Skip Navigation
U.S. flag

An official website of the United States government

Dot gov

The .gov means it’s official.
Federal government websites often end in .gov or .mil. Before sharing sensitive information, make sure you’re on a federal government site.


The site is secure.
The https:// ensures that you are connecting to the official website and that any information you provide is encrypted and transmitted securely.

Your Environment. Your Health.

Progress Reports: University of New Mexico: Modulation of Uranium and Arsenic Immune Dysregulation by Zinc

Superfund Research Program

Modulation of Uranium and Arsenic Immune Dysregulation by Zinc

Project Leader: Debra MacKenzie
Co-Investigators: Laurie G. Hudson, Esther Erdei
Grant Number: P42ES025589
Funding Period: 2017-2022
View this project in the NIH Research Portfolio Online Reporting Tools (RePORT)

Learn More About the Grantee

Visit the grantee's eNewsletter page Visit the grantee's Twitter page

Progress Reports

Year:   2019  2018  2017 

To better understand the effects of metals associated with abandoned uranium mines and mine waste on immune function, Debra MacKenzie, Ph.D., and her lab are conducting studies assessing the impact of single and mixed metals exposures on immune cell responses and immune regulatory pathways. In cell-based studies, the research team has found that arsenic, but not uranium, promotes an oxidative stress response, DNA damage, and cytotoxicity (Dashner-Titus and Schilz, in preparation). This is consistent with findings from RNA sequencing data from primary human CD4+ T-lymphocytes treated with arsenic, uranium, or both prior to activation. Arsenic (As) stimulated an expression of genes associated with oxidative stress and inhibited expression of genes involved in T-cell activation. Uranium exposure had no significant impact on oxidative stress markers and, in contrast to arsenic, did not interfere with T-cell activation. However, uranium modified the arsenic response suggesting that the impact of uranium may be most significant in combination with other metals (Schilz and Dashner-Titus, in preparation). This mixture effect is also observed in measures of chronic inflammation where cluster analyses show significant increases in pro-inflammatory cytokines are associated with exposure to the highest concentrations of multiple metals including cobalt (Co), manganese (Mn), molybdenum (Mo), lead (Pb), tungsten, and inorganic As and metabolites (Ong dissertation, 2019). This year, enrollment was started for Thinking Zinc, a clinical trial to investigate whether zinc dietary supplements mitigate adverse effects of metals in an exposed human population (NCT03908736). In the current year, MacKenzie and her lab have enrolled 29 participants within the first community with an additional enrollment scheduled in early 2020 and enrollment for the second community expected in mid to late 2020. Initial sample analysis is underway. The results from this study could support an avenue for intervention to improve the well-being of people during the lengthy process of environmental cleanup of mine waste.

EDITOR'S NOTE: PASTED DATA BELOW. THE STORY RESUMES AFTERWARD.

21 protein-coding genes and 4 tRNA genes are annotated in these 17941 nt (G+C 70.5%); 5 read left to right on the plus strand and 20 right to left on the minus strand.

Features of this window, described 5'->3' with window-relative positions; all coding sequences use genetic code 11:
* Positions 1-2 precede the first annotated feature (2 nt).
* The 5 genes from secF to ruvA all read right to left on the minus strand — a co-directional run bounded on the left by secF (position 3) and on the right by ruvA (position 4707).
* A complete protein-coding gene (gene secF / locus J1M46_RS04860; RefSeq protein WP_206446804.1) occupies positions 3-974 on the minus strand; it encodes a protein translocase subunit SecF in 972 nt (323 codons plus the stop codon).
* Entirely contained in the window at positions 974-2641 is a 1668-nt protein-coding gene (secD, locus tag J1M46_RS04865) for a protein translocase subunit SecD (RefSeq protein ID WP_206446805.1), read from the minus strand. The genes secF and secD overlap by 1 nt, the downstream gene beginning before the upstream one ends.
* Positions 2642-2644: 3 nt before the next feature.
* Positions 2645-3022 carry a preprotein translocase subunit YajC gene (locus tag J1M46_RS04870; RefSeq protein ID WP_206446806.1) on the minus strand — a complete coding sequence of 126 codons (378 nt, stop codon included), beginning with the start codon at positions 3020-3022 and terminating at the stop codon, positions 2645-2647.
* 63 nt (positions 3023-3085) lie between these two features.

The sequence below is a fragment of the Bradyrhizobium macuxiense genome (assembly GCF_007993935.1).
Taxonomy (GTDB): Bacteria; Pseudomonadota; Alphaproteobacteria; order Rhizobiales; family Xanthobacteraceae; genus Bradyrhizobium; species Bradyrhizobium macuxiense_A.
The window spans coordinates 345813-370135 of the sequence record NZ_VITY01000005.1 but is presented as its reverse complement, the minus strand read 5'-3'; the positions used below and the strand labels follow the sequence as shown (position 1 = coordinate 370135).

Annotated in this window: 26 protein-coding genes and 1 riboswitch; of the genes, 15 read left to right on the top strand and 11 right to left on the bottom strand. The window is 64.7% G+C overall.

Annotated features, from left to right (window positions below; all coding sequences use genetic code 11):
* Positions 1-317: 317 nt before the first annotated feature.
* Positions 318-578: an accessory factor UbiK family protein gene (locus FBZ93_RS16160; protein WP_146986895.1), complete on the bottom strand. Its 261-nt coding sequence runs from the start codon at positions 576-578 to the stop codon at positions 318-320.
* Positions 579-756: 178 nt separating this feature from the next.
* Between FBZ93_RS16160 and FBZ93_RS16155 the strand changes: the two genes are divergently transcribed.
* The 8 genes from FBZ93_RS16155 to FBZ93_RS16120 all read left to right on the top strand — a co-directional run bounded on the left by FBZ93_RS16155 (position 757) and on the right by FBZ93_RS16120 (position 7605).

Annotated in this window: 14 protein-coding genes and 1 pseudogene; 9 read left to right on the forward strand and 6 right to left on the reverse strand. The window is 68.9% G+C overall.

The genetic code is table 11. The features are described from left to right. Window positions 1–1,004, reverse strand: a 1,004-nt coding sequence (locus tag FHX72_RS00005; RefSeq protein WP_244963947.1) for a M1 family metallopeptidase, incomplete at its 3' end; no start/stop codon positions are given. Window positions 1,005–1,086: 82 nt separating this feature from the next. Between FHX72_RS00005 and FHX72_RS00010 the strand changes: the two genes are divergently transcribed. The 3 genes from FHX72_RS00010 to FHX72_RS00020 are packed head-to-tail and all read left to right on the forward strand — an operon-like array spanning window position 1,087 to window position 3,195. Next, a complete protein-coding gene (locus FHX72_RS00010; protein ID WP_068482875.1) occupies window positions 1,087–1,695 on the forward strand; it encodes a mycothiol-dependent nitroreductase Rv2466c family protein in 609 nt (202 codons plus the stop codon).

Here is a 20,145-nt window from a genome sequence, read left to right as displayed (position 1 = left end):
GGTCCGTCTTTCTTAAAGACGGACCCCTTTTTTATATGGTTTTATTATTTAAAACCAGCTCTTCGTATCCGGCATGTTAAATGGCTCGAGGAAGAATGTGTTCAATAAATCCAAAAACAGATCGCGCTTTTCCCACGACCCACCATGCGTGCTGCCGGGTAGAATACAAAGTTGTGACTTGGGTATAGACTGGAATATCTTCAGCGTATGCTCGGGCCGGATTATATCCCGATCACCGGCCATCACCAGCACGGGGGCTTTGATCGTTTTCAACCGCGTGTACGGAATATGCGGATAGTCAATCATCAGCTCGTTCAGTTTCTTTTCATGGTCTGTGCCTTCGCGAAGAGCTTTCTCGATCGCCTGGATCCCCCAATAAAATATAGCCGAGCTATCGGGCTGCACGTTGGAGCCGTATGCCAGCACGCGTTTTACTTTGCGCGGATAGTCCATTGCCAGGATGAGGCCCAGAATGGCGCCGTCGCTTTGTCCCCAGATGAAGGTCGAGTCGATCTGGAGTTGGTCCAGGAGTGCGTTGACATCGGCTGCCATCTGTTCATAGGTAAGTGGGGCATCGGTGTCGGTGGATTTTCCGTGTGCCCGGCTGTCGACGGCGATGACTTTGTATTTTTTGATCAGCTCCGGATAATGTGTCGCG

to Top